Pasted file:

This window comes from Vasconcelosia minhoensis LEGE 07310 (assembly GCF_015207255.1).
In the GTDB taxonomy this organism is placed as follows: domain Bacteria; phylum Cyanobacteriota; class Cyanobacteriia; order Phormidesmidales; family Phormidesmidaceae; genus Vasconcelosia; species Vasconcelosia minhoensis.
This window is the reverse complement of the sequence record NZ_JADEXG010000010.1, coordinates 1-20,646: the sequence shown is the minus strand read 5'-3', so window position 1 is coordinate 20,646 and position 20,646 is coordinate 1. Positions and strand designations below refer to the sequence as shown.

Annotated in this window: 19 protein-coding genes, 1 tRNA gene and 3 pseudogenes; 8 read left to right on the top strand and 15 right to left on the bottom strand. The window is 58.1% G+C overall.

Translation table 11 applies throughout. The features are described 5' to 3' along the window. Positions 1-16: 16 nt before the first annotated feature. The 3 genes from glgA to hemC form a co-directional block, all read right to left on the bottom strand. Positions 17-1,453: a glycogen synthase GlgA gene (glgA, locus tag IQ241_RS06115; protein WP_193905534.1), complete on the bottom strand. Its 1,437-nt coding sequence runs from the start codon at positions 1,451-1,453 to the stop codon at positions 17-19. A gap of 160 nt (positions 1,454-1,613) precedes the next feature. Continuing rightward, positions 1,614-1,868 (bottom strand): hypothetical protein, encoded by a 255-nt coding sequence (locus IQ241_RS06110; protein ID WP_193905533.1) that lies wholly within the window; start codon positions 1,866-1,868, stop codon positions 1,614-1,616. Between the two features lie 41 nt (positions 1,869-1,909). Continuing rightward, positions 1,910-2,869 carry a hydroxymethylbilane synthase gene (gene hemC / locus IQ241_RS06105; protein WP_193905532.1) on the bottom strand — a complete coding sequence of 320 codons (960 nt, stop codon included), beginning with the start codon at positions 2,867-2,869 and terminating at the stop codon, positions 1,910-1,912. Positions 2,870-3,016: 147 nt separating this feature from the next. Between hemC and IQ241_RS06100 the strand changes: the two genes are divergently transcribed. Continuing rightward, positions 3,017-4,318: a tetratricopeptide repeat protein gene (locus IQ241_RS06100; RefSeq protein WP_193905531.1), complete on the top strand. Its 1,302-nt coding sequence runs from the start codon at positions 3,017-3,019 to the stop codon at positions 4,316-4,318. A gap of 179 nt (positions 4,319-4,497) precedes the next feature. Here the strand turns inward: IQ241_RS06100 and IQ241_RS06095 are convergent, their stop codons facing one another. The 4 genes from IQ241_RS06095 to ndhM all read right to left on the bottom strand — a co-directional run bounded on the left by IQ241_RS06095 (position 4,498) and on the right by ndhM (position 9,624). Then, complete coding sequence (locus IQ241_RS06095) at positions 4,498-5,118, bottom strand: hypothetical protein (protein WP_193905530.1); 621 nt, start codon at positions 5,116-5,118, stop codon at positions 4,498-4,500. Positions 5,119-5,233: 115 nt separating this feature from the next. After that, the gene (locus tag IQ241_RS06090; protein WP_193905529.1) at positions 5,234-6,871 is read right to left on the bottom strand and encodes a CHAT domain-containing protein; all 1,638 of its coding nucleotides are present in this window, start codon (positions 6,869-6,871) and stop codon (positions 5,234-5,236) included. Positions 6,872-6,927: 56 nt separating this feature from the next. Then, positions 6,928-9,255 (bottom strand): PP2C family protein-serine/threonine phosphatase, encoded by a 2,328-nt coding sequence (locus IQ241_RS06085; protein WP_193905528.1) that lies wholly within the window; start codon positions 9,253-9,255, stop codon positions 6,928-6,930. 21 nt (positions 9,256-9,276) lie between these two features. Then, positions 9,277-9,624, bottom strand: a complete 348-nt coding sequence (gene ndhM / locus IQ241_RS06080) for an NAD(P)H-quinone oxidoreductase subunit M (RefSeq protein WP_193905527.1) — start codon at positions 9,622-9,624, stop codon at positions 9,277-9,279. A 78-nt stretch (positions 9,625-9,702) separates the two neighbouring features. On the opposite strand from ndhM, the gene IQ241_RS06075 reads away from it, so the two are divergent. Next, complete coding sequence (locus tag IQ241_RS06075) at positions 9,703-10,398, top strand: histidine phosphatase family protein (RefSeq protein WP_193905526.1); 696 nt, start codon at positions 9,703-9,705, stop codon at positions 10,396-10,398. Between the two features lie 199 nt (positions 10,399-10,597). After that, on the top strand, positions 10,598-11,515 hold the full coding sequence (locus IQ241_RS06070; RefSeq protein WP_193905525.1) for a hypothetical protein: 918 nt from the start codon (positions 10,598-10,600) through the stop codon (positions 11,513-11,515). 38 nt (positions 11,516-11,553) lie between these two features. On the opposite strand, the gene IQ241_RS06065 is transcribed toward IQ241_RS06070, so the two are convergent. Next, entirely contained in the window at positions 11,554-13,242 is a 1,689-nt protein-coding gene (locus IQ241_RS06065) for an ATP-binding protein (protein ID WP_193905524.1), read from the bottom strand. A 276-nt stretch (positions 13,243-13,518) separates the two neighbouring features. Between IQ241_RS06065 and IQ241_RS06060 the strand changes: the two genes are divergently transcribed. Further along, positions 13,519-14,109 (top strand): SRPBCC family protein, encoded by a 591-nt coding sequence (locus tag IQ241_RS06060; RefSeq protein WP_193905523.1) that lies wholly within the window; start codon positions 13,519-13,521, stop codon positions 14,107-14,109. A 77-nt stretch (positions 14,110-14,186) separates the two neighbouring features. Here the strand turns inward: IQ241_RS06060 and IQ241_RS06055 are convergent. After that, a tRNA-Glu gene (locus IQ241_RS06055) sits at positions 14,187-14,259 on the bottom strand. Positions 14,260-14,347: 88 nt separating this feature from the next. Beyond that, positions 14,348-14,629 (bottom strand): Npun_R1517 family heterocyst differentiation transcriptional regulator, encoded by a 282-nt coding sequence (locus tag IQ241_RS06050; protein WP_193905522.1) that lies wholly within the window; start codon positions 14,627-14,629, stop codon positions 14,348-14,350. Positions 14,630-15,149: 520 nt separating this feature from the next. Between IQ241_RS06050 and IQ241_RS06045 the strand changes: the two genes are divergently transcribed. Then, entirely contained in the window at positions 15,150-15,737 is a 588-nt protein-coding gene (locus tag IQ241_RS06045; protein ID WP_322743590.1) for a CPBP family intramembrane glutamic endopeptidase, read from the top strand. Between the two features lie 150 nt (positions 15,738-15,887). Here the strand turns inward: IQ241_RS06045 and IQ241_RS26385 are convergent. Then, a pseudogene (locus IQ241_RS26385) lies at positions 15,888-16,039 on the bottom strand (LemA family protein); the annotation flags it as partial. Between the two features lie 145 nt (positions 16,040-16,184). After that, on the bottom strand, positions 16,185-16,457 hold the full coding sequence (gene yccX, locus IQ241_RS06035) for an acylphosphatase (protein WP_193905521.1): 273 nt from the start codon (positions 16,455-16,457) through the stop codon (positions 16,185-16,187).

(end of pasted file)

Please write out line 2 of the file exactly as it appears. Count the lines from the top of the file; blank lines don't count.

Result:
In the GTDB taxonomy this organism is placed as follows: domain Bacteria; phylum Cyanobacteriota; class Cyanobacteriia; order Phormidesmidales; family Phormidesmidaceae; genus Vasconcelosia; species Vasconcelosia minhoensis.